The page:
Symptom of our society, really, to deal with our problems with drugs, and usually, labels to justify using those drugs. Who needs wisdom or common sense, patience or tolerance, human understanding or clever problem solving, when there’s big daddy pharmaceutical to the rescue, that quick fix with sometimes tragic consequences. What do you think? Leave your comments below.
ATLANTA – A woman said she and her toddler son were kicked off a plane after she refused a flight attendant’s request to medicate her son to get him to quiet down and stop saying “Bye bye, plane.”
Kate Penland, of suburban Atlanta, said she and her 19-month-old son, Garren, were flying fromto last month on a Continental Express flight that made a stop in .
As the plane was taxiing in Houston en route to Oklahoma, “he started saying ‘Bye, bye plane,’told WSB-TV in Atlanta. The flight attendant objected, she said.
“At the end of her speech, she leaned over the gentleman beside me and said, ‘It’s not funny anymore. You need to shut your baby up,'” Penland told WSB-TV in Atlanta.
When Penland asked the woman if she was joking, she said the stewardess replied, “You know, it’s called baby.”
“And I said, ‘Well, I’m not going to drug my child so you have a pleasant flight,'” Penland told the TV station.
On Aug. 15, Burcham was sentenced to eight years in prison for giving a 3½-month-old girl a lethal dose of Benadryl. And since Grace Olivia Fields’ death in December 2001, her parents have found they are not alone in their loss.
In the last three years, at least 10 other cases of day care workers allegedly sedating children with cold medicines and cough syrups have been investigated nationwide. Four babies died in those cases. At least four people were charged, with one acquittal, and some cases are still pending.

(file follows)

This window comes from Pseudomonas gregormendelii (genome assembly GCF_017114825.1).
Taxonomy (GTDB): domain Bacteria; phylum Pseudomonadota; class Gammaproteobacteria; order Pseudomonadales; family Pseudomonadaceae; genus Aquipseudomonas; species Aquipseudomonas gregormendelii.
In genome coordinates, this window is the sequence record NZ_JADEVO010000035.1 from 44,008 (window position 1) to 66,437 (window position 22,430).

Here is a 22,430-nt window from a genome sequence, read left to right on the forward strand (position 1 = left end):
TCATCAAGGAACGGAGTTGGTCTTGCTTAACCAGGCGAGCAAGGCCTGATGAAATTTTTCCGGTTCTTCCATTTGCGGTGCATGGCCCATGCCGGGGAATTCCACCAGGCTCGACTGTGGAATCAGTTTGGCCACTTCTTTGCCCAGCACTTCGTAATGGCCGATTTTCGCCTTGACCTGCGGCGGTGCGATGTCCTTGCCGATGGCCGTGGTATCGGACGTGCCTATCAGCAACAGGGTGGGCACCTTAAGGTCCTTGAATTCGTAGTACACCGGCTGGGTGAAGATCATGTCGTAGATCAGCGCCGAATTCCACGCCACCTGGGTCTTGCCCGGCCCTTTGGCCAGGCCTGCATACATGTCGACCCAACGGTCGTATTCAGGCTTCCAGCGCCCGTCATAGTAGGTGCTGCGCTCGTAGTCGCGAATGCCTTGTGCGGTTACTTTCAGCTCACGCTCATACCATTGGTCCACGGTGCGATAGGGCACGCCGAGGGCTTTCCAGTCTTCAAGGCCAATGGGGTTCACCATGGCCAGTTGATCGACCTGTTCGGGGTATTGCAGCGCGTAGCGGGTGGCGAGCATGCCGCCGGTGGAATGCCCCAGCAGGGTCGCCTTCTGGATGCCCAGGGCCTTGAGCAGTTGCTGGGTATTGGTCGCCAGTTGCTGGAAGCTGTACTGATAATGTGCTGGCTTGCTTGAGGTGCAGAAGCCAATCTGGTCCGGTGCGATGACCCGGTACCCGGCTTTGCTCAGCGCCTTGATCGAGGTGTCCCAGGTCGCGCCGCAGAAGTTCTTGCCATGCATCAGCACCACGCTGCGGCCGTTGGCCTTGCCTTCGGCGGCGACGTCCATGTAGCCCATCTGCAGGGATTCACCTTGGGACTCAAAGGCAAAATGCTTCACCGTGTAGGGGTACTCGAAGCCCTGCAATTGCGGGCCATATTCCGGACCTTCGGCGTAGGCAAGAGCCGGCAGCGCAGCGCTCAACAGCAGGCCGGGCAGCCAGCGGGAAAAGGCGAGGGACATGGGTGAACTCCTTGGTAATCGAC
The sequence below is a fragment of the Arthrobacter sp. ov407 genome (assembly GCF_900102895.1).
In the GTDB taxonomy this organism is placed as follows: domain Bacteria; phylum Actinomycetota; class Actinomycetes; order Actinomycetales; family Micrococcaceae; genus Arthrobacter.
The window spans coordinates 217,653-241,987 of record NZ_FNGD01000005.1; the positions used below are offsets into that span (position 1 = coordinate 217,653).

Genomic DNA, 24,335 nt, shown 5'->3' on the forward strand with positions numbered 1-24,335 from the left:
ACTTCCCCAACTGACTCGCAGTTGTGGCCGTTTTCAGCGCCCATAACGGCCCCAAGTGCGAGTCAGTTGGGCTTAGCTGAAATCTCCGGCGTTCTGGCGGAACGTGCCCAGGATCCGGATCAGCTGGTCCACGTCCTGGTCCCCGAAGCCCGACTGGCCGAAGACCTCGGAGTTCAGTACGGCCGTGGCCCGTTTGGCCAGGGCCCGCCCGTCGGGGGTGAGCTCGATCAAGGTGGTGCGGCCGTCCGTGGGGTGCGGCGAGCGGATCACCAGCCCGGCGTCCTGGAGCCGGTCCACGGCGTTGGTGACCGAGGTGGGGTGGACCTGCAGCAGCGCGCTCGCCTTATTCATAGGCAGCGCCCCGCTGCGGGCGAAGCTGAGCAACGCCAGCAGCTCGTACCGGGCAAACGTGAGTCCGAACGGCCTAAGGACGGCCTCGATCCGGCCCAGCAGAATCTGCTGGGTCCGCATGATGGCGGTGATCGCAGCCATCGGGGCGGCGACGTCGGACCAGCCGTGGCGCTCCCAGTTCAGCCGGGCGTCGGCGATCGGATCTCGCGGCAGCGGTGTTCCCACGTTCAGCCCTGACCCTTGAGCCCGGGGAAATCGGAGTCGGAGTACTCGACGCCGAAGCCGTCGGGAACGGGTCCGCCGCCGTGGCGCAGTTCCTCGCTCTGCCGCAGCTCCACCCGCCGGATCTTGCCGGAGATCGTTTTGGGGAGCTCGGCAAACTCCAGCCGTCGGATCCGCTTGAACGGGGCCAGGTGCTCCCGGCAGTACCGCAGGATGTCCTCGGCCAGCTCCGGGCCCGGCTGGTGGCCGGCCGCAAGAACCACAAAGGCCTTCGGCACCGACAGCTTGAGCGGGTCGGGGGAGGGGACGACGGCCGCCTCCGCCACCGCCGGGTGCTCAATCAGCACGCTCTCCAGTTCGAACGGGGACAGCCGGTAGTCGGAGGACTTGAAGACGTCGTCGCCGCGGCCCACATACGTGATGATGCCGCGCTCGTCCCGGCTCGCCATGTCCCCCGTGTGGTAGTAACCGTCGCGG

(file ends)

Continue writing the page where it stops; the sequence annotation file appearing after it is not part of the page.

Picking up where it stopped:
Grace’s mother, Tracy Fields, and other parents are now pushing for new laws that would make it a felony for day care workers to give a child medicine without written permission from a parent or a doctor’s order. One state has already passed such a law.
“I don’t want any other parents to go through this,” Fields said. “It didn’t take a whole lot for this beautiful little baby to die from an over-the-counter medicine.”
There is also a growing movement among medical examiners for greater awareness of the practice, as some pathologists fear babies who died after being drugged were written off as sudden infant death syndrome cases.
Burcham had poured about a tablespoon of children’s Benadryl into a four-ounce bottle of breast milk before feeding it to Grace. The dose was three times more than what would be needed to sedate an adult.
Burcham admitted giving the baby the drug, but denied it was to control behavior. Her critics aren’t swayed.
“She found a way to make those kids sleep half the day,” Fields said, adding her 2½-year-old daughter told her she was given “bubble gum” flavored medicine before nap time at Burcham’s.
Drug makers are adamant that their medicines aren’t intended for infants and put warnings on containers that doctors should be consulted for use in any child younger than age 6.
Dr. William Sears, a pediatrician and author of books on infant sleep, said it is an “old school” practice to use cold and allergy medications to sedate babies, but even using a small amount of drugs is dangerous.
“Categorically, sedative medications have no place in day care,” he said.
Young babies need to awake easily to protect themselves from dangers like choking when they spit up. The sedative interferes with that natural waking mechanism, Sears said.
Sharon Dabrow, associate professor of pediatrics at the University of South Florida, said some pediatricians do advise parents to use appropriate doses of Benadryl to sedate children who are at least 12 months old. Dabrow doesn’t recommend it.
“Our society is so wrapped up around medications being a fix for anything,” she said. “To be using it (Benadryl) on a 3-month-old is just horrible